Chief Constable Gary Roberts is retiring from the force today after 39 years’ service.

Mr Roberts was appointed to the role in 2012.

He is the only Manx person to hold the position and is the longest serving chief constable in the British Isles.

Since he became chief constable, the island has often been cited as having the lowest crime rate in the British Isles.

Throughout his career he has been involved in every aspect of island policing, from high profile investigations and inspectorate reviews to managing press and the media, as well as policing the TT.

A spokesperson for the Department of Home Affairs said: ‘Mr Roberts has been pivotal in each of his roles, from police constable to chief constable.

‘He has managed some of the most challenging issues faced by the island, from being the first chief since the Second World War to manage a budget cut to making fundamental adjustments to the running of the constabulary.

‘He has assisted in bringing murderers and rapists to justice, managing media for the Solway Harvester tragedy and the double murders of two young people in care.’

Mr Roberts has led the policing for several high profile royal visits as well as the policing response to the global pandemic and innumerable TT races.

Minister for Justice and Home Affairs Jane Poole-Wilson MHK said: ‘Our island owes an incredible thanks to Gary for the dedicated and exemplary service he’s given for almost 39 years.

‘There have been unprecedented changes, on island and globally, since Gary first began his career in policing.

‘He has approached all of those challenges pragmatically, with great leadership – shaping our constabulary to the benefit of all of our residents and visitors.’

Chief officer of the Department of Home Affairs Dan Davies said: ‘Throughout his career Gary has consistently demonstrated the values that he still expects of police officers joining the constabulary today.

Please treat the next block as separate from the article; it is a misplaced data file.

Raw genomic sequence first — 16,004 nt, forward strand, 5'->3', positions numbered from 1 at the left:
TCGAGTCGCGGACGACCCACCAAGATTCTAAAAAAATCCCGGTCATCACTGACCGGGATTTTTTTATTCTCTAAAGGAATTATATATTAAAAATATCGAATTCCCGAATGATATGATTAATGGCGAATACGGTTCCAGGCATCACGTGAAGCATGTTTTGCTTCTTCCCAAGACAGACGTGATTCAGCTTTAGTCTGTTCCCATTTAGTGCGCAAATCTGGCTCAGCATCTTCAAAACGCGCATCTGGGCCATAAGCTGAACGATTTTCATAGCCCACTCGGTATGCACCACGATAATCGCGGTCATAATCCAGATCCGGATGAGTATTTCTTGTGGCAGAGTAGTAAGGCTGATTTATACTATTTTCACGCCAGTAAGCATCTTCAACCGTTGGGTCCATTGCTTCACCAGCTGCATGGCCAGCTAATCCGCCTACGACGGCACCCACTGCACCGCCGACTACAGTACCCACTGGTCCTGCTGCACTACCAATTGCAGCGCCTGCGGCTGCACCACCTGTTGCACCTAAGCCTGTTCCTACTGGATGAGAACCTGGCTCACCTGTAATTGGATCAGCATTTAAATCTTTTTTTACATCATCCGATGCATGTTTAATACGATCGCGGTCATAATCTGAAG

‘That is, caring, humility, service and honesty.

‘Gary has had a remarkable record of public service and for that, the department, and the Isle of Man is hugely grateful.’

He was awarded the Queen’s Police Medal (QPM) for exemplary service in 2020, and in 2022 was awarded The Hector Duff, Order of the British Empire (OBE), Military Medal (MM), British Empire Medal (BEM) and yhe Lifetime Achievement Award at the annual Police Awards ceremony.

Mr Roberts said: ‘It has been a unique and special privilege to lead the Isle of Man Constabulary.

‘I have worked with some wonderful people, each of whom has been dedicated to serving the people of the Isle of Man.

‘I have led the constabulary through some really challenging times, but I was only able to do this because of the quality of the people with whom I worked.

‘This is a police service built on its values.

‘In many ways British policing is broken, but it is evident that the Isle of Man Constabulary remains close to the people of the island, by whom it is trusted.

‘For this, I am both grateful and very proud.’

Russ Foster will be replacing Mr Roberts as chief constable.

He joined the force in February to work alongside Mr Roberts ahead of his retirement.

Mr Foster will officially take up the position of chief constable from tomorrow, April 1.